By Mark Wright, OD, FCOVD,
and Carole Burns, OD, FCOVD
Oct. 12, 2022
If a high-performing employee asks for a wage increase, what should you do? Should you reflexively give them what they want? Here is how to approach the challenge of responding to requests for wage increases from employees who may be good at their jobs, but are not producing more for your practice.
More and more businesses are marketing wage offers to potential candidates. Our very own team members are seeing these as they drive to and from work. These signs are planting the idea in their heads that they could be – perhaps even should be – making more money than what they are currently being paid. How do you respond?
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The knee-jerk reaction is to just give them the raise in order to keep them. This response arises out of fear. We don’t want to lose them and have to search for a replacement plus spend energy and resources to train them.
To come up with an effective strategy, let’s drill into this more deeply. The most important question we need to answer is: What is the impact of wages on employee productivity – is there a causal link between wages and productivity? The answer is given in a Forbes article.i Researchers at Harvard Business School argue that wage hikes do increase productivity.ii
Harvard researchers point out the following facts:
- Henry Ford nearly doubled the average wages of workers at nearby manufacturing plants, calling it his “finest cost-cutting move” because of substantially increased productivity. This is called “efficiency wages.”
- Paying wages above the market rate is an important motivating force because current employees have more to lose if they move to another job. A sense of loss aversion appears to connect wage increases with productivity.
- When a company gives an unexpected pay raise, workers tend to work harder than is required. Taking this approach is roughly as efficient as hiring more workers. This is called: reciprocity.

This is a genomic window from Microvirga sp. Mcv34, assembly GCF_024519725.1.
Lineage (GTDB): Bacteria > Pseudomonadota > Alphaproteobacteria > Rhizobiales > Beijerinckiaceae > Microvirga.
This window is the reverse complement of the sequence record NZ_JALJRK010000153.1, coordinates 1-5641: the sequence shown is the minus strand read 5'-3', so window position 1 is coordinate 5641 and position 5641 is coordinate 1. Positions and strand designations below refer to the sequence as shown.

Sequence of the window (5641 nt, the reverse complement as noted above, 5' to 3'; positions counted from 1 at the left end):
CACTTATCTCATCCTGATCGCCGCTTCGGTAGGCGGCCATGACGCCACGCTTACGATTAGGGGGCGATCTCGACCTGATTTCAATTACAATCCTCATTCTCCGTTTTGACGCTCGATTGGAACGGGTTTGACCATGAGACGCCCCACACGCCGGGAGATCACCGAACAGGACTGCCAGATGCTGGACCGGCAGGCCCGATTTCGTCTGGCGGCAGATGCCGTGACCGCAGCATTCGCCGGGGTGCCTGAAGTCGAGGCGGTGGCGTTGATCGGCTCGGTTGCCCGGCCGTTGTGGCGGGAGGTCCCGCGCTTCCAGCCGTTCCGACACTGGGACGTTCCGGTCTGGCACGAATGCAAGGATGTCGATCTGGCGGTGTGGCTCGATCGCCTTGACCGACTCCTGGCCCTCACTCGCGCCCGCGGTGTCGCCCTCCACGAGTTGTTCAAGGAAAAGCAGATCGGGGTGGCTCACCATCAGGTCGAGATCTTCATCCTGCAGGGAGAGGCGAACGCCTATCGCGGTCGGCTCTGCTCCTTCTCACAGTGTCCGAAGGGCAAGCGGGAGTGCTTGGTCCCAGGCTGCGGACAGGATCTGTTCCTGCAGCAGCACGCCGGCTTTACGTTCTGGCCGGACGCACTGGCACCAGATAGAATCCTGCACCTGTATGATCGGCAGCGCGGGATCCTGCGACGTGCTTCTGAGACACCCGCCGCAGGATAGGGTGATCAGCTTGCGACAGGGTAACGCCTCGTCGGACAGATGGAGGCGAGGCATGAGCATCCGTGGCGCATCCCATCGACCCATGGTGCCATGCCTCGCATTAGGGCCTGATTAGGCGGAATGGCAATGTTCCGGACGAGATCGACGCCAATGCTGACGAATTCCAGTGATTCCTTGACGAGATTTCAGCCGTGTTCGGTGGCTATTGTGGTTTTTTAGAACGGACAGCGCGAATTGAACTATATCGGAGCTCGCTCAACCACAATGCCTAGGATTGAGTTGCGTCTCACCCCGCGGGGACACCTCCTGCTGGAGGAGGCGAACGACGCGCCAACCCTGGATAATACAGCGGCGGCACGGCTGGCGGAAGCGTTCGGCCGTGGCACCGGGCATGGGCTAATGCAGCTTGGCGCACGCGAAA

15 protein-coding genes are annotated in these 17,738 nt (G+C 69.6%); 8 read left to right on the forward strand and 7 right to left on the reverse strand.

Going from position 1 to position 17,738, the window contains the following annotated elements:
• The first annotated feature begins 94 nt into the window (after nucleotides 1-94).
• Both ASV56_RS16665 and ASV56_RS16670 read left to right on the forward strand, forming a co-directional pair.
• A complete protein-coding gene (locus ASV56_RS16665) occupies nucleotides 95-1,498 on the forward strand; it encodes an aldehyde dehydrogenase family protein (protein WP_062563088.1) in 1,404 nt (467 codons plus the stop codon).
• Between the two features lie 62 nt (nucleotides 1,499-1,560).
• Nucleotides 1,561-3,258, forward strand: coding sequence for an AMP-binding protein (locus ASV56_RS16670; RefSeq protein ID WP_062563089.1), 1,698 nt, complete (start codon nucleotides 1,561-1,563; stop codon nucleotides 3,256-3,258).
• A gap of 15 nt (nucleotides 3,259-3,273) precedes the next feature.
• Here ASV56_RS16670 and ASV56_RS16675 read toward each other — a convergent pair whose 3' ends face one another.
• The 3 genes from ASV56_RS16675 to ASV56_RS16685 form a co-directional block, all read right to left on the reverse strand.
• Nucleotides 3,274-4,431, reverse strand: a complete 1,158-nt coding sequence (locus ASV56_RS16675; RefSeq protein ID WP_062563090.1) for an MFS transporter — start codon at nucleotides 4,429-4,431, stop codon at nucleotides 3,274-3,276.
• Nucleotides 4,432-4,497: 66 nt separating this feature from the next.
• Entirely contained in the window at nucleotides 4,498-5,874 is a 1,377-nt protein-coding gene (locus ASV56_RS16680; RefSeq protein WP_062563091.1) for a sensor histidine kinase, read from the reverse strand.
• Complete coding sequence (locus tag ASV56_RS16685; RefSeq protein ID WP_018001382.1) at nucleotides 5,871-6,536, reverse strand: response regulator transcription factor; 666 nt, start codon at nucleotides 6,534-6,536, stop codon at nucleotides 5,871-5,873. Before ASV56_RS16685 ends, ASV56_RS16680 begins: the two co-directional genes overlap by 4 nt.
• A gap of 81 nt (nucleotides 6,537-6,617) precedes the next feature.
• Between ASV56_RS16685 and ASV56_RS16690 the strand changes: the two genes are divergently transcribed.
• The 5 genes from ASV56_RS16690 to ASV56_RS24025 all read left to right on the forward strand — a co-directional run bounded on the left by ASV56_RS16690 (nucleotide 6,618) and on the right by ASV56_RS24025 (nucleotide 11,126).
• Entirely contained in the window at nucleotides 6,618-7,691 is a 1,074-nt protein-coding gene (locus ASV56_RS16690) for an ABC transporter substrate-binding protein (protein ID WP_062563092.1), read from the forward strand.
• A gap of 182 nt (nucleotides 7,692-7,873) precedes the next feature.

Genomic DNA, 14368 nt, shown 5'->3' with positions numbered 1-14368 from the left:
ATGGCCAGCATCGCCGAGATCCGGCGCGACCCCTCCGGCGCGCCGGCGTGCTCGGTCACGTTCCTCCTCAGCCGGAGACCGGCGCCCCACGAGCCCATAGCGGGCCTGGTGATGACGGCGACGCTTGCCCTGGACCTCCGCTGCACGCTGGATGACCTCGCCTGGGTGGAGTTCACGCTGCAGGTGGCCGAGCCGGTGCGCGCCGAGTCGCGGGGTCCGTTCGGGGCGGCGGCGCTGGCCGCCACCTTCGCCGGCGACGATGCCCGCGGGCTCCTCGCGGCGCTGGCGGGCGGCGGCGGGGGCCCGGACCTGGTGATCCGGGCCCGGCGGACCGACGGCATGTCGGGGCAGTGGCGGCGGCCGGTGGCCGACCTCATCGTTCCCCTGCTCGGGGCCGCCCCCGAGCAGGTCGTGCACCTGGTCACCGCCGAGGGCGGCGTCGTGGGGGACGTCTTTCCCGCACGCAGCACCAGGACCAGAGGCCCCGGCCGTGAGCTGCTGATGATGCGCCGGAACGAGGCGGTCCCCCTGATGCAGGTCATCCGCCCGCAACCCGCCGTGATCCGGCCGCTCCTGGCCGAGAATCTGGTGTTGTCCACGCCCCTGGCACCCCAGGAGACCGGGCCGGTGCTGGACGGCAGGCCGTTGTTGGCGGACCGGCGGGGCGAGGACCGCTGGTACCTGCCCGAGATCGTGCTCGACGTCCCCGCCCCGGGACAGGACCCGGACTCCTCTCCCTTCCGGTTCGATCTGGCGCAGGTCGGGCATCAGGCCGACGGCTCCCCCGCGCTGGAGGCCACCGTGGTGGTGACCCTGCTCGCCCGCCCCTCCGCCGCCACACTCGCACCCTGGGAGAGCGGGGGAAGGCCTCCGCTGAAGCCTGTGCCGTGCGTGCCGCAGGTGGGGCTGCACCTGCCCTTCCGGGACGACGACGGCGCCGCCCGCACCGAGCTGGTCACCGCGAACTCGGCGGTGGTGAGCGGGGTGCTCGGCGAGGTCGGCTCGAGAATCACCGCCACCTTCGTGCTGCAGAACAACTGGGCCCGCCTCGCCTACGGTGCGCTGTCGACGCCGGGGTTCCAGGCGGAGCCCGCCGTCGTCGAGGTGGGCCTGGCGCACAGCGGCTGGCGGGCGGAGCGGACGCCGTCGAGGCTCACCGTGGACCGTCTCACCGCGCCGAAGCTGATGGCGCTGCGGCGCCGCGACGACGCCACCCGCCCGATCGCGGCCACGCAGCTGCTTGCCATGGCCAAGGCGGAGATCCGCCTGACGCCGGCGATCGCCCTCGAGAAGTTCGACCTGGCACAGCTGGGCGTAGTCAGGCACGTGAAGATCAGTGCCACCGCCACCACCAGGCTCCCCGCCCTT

Do other factors contribute to increased productivity? Yes. According to Aon’s Trends in Global Employee Engagement Survey, these are the top five drivers of employee engagement worldwide:iii
- Career Opportunities
- Brand Reputation
- Employee Value Proposition
Notice that pay is No. 3. It is not at the top of the list. We have yet to see any employee engagement survey that lists pay higher than third place. (More often than not, pay is in seventh place.)
So, what to do? The most effective strategy involves a combination of implementing the above five drivers combined with clear, measurable goals and a (daily, weekly, monthly, yearly) accountability reporting system. The end result needs to be positive for both the employer and the employee.
For the employee in your practice, answer these five questions:
- Career Opportunities: Does every team member have a career map laid out in writing?
- Brand Reputation: Does your practice hold the top spot for brand reputation in your area?
- Pay: Are you paying your team enough to take them out of the market?
- Employee Value Proposition: Do you have a written employee value proposition for your team?
- Innovation: Is your practice known to be the innovator in eyecare in your area?
For the employer, it is also important to measure productivity to make sure you are seeing increases. Start by measuring the following:
- Net profit
- $ collected per patient
- $ collected per team member
- # of multiple pairs of glasses sold
- # of annual supplies sold
And, anything else that you want to improve in your practice.
With this new knowledge, create a plan to move your practice forward.